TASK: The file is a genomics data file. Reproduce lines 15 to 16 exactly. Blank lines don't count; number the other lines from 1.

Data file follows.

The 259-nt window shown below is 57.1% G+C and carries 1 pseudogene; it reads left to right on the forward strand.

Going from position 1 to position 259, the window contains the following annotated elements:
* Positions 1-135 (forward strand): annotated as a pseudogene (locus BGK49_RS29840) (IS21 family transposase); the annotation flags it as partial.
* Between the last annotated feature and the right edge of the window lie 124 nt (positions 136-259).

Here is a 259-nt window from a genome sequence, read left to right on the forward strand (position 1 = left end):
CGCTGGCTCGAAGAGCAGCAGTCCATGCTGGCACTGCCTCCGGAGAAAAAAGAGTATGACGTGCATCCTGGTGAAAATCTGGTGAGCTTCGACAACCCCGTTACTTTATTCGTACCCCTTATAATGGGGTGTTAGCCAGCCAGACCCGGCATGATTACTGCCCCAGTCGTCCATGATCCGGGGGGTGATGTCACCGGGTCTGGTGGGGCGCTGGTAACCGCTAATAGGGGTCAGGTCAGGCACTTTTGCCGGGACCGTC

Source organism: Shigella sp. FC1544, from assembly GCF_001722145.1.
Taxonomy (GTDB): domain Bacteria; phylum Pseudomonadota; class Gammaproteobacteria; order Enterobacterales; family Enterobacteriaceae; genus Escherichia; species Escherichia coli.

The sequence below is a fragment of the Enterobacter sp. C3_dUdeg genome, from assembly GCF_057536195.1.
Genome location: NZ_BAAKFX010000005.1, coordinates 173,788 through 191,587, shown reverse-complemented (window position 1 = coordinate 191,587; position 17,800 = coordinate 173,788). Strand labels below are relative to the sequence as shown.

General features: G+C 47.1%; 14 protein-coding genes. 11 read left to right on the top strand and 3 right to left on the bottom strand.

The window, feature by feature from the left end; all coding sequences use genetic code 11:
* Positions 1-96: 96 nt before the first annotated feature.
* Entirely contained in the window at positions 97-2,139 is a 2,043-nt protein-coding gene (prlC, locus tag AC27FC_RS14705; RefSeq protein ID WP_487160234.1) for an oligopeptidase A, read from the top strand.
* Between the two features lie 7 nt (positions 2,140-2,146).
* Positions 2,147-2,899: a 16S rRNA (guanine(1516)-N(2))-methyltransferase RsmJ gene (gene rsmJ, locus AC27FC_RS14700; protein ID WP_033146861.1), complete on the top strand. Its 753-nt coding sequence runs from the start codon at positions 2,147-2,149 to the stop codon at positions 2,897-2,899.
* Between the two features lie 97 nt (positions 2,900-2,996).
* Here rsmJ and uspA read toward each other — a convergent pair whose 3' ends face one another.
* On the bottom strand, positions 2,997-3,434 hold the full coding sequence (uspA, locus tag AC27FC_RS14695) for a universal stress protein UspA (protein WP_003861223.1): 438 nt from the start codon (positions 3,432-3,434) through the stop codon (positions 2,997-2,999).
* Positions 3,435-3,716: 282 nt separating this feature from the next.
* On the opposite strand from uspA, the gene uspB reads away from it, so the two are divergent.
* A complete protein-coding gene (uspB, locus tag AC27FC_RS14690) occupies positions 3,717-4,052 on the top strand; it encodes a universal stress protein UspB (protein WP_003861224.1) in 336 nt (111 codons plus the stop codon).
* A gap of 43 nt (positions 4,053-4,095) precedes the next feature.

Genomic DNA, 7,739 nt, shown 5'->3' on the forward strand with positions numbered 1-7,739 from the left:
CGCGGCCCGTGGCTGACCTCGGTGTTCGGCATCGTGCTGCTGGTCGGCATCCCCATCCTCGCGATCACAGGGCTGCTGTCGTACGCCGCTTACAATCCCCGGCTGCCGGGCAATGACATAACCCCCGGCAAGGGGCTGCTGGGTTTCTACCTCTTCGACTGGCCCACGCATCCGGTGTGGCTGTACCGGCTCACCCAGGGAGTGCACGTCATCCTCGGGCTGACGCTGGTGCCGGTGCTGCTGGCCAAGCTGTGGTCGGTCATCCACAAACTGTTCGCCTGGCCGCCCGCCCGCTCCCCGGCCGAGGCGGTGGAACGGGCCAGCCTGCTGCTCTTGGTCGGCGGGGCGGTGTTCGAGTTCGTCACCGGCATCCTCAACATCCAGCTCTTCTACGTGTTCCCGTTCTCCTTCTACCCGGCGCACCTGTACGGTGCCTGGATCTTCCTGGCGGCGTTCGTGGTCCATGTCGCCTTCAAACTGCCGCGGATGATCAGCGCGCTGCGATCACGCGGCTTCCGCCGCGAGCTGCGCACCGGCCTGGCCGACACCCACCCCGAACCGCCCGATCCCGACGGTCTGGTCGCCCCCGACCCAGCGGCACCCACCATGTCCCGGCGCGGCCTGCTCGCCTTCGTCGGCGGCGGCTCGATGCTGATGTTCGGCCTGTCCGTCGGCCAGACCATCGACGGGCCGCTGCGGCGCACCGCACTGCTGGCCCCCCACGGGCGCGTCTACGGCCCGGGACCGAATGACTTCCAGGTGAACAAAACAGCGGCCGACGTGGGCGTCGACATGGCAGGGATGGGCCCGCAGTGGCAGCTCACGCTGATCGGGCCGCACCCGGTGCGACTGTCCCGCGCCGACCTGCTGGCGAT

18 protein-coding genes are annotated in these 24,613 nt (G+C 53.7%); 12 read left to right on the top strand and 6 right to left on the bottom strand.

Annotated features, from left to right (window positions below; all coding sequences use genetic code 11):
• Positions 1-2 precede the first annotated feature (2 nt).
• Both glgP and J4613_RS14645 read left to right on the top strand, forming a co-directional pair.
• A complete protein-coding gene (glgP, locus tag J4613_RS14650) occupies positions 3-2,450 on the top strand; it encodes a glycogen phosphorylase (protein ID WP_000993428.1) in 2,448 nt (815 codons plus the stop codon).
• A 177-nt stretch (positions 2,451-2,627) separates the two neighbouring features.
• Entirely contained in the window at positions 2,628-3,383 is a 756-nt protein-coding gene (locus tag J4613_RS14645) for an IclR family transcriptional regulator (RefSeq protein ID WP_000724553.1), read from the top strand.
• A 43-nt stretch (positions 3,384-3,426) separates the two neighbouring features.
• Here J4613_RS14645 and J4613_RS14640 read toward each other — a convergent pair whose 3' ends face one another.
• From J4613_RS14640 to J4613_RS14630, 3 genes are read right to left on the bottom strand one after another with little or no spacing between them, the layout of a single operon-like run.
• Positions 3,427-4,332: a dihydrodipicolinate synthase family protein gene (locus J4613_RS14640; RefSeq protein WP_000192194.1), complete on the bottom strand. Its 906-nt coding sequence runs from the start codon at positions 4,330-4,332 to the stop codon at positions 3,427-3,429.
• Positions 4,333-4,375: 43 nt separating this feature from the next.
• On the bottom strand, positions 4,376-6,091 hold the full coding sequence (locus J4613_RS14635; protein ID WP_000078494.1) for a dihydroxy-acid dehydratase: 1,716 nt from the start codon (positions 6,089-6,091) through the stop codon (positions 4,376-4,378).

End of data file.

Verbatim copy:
* Between the two features lie 7 nt (positions 2,140-2,146).
* Positions 2,147-2,899: a 16S rRNA (guanine(1516)-N(2))-methyltransferase RsmJ gene (gene rsmJ, locus AC27FC_RS14700; protein ID WP_033146861.1), complete on the top strand. Its 753-nt coding sequence runs from the start codon at positions 2,147-2,149 to the stop codon at positions 2,897-2,899.